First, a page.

by Daniel Murphy
Water is a precious natural resource and an essential element for life on earth. Demand for water increases dramatically as human population grows and fresh water sources become polluted.
Awareness of our reliance on water is especially heightened during times of drought, like the historical droughts now occurring in the western states. Some regions of the planet are inherently dry. The region where I live (Boise, ID) receives on average about 12 inches of precipitation annually. Compare that to a place like Pensacola, Florida which receives around 65 inches annually, or El Paso, Texas which is lucky to get around 8 inches of rain a year.
Whether it is out of necessity — enduring a drought or living in a dry climate — or simply the desire to be a responsible citizen of planet earth, many people are choosing to incorporate more drought tolerant plants in their landscapes, replacing water hungry plants in an effort to conserve water.
In the early 1980s, landscaping with drought-tolerant plants was given the name xeriscaping by the water department in Denver, CO. These days terms like water-wise gardening and water efficient landscaping seem to be more popular.
The initial vision that many people may have of a landscape planted with water-efficient plants is one filled with desert plants like cacti, yuccas, and other succulents, along with gray shrubs like sagebrush and saltbush. While landscapes like these, if done well, can actually be quite attractive, modern water-wise gardens do not have to be so cacti-centric.
As interest in water efficient gardening has grown in recent years, the horticulture industry has been busy introducing a wide variety of plants that are not only drought tolerant but are lush, green, and full of color. Industry groups like Plant Select and retail nurseries like High Country Gardens are proof of this.
STRATEGIES FOR DROUGHT
Plants that are native to regions with frequent or extended droughts are called xerophytes. Over time they have developed a variety of mechanisms that allow them to survive and even thrive in dry environments. Ecologists call these mechanisms “strategies,” or sets of coordinated adaptive traits.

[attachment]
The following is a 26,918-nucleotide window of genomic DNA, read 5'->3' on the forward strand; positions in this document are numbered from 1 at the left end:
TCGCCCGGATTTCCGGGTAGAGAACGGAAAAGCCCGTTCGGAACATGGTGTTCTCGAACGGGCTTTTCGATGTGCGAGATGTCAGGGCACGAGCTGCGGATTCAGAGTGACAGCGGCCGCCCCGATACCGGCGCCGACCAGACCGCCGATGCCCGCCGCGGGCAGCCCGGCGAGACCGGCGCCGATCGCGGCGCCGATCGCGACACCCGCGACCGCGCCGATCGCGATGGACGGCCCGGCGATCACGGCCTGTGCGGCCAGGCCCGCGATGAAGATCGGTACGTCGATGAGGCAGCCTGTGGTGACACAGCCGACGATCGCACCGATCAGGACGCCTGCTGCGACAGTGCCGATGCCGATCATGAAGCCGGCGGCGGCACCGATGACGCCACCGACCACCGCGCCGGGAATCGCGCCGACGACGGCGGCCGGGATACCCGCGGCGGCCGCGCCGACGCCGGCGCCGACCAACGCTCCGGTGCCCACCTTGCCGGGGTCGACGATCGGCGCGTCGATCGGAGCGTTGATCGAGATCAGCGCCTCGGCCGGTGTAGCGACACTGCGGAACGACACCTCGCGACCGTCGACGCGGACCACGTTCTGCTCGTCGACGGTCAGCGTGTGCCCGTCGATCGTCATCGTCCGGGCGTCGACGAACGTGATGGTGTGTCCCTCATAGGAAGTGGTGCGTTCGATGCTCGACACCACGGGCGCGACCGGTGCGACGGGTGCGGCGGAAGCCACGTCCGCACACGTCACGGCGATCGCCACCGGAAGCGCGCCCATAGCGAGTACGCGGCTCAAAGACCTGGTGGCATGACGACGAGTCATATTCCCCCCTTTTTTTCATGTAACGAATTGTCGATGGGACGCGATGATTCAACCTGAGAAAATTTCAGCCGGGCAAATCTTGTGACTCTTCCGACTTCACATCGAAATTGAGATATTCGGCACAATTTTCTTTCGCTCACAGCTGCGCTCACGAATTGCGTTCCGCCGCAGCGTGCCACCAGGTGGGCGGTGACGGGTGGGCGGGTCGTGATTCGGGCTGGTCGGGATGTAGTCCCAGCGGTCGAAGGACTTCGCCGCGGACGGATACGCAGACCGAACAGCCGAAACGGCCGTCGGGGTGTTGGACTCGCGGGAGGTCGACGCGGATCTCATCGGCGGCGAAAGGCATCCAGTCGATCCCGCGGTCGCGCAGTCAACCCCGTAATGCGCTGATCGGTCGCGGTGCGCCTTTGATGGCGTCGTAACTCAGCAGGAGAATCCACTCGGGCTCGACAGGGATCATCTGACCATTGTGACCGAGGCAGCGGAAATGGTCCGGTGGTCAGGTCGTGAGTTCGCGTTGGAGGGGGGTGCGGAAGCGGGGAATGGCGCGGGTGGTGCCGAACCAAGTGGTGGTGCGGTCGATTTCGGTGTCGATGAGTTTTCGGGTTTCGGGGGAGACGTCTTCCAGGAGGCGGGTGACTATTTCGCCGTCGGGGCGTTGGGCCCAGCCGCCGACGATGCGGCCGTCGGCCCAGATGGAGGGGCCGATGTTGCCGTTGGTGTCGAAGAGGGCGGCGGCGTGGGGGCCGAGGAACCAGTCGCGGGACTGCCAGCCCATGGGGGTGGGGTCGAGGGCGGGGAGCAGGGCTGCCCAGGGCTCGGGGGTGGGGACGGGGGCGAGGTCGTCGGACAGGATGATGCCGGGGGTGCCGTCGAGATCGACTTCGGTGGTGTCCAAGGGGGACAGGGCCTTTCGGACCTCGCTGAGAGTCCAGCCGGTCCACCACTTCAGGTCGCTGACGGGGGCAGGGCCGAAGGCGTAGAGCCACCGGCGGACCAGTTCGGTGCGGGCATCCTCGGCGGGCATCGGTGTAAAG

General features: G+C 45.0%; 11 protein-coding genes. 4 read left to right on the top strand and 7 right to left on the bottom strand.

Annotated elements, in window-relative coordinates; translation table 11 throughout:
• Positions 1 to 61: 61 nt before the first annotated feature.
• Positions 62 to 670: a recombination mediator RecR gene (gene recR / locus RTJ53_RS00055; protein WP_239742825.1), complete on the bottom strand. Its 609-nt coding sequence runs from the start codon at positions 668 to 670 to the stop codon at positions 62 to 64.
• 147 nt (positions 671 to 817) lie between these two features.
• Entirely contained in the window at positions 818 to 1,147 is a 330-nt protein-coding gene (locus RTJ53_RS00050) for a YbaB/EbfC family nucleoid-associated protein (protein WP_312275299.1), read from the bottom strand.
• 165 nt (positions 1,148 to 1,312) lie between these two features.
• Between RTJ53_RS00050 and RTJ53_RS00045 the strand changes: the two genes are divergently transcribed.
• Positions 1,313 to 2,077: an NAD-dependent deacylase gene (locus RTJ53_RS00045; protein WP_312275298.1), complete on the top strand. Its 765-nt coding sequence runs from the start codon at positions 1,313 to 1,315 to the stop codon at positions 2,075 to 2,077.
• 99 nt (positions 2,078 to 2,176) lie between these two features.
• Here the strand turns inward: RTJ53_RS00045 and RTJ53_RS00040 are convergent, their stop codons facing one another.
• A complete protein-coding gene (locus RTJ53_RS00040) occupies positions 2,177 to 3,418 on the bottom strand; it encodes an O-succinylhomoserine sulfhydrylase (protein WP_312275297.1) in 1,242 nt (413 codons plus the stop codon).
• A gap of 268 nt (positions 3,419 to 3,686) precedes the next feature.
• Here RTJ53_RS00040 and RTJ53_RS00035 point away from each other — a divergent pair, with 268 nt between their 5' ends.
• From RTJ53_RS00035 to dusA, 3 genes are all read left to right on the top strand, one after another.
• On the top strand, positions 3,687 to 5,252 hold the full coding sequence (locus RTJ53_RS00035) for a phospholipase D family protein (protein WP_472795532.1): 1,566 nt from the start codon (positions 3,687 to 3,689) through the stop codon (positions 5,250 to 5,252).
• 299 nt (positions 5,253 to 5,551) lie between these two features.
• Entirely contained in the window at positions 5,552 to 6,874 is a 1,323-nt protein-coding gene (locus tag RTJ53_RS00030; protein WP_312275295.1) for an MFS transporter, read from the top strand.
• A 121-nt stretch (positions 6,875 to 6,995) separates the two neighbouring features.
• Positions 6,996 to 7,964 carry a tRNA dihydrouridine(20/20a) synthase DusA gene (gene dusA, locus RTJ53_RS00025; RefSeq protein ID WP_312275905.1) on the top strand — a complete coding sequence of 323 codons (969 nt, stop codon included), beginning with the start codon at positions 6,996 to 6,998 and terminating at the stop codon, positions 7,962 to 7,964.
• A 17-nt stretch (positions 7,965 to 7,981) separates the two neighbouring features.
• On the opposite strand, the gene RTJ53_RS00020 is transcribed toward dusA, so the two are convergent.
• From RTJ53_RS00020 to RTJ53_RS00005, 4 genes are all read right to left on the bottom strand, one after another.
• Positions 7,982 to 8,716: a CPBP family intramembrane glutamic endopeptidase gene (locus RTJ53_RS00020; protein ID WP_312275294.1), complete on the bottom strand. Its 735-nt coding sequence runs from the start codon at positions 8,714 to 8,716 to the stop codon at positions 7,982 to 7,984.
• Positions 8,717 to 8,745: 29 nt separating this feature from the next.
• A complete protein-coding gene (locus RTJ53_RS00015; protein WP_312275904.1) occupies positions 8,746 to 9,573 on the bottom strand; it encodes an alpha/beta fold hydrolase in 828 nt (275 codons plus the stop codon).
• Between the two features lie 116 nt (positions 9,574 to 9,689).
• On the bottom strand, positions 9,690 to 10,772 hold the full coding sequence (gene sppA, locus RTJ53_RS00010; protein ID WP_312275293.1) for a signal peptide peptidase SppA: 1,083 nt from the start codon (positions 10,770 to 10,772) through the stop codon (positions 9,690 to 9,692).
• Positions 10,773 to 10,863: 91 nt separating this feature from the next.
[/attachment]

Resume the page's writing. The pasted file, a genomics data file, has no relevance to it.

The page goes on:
Scores of plants live in regions like this, spanning numerous taxonomic genera and families. Each plant species is worthy of exploration, but for the sake of an introduction, what follows is a brief overview of the strategies that these drought adapted plants use to cope with low-water environments.
Alternate Photosynthetic Pathways: Conventional photosynthesis is inherently inefficient when temperatures are high and water availability is low. Plants that evolved in hot and/or dry environments have developed alternate photosynthetic pathways in order to overcome these inefficiencies.
These alternate pathways involve a few different mechanisms, including utilizing a different protein to fix carbon, splitting the photosynthetic process into two separate cells, and collecting carbon dioxide at night and converting it to sugars during the day. The photosynthetic pathways commonly used by plants adapted to dry environments are known as C4 and CAM.
Drought Avoidance: Many desert plants live most of their lives as seeds hanging out on the desert floor waiting for rain. These are seeds of short-lived annual plants that sprout and grow when the rainy season comes around. They flower, set seed, and are gone by the time the hot, dry season returns. Birdcage evening primrose (Oenothera deltoides) and desert sand verbena (Abronia villosa) are examples of these desert ephemerals.
Drought Dormancy: Some desert trees and shrubs shed their leaves during dry periods and then put out new leaves when rains return. This is called drought deciduous. Other desert plants live out the dry season as fleshy roots or underground stems. These plants typically put out foliage in the spring, when conditions are favorable. They flower, set seed, and then die back as the heat of summer arrives. Arrowleaf balsamroot (Balsamorhiza sagitatta) is a good example of this strategy; it spends much of the year as a taproot with little or no sign of its existence above ground. These spring flowering plants are a great source of early food for emerging pollinators, and are also browsed by deer, elk, antelope, and other wildlife.
Physical Adaptations: Desert plants have many physical adaptations that allow them to survive in hot, dry climates. The thick, fleshy leaves of cacti and other succulents store water for future use.
The roots of some desert plants are shallow but horizontally extensive in order to capture water more effectively when rains come. The roots of other desert plants extend deep into the ground, some – like the roots of mesquite (Prosopis spp.) – even reach as deep as the water table.
Palo verdes (Parkinsonia spp.) are drought deciduous trees and shrubs with photosynthetic bark that can keep photosynthesizing even when leaves are not present. Other adaptations include small leaves, hairy leaves, dull-colored leaves, and waxy leaves – all of which help reduce water loss and improve the efficiency of photosynthesis.
Many low water use plants may already be present in your landscape without you even knowing it. From my experience, we tend to overwater (or inefficiently water) our landscapes – even water thirsty plants are often given more water than necessary.
Dialing back our water use will reveal the true drought contenders. Observing the features of these survivors will reveal the strategies they use to cope with little water. Awareness of these strategies can help us select plants suitable for our landscapes. With the proper plants in place, we can adjust our irrigation schedules to reflect the conditions we live in and the respect we have for this precious and life-giving resource.
Daniel Murphy is a horticulturist in Boise, ID. Visit his blog at http://awkwardbotany.com/.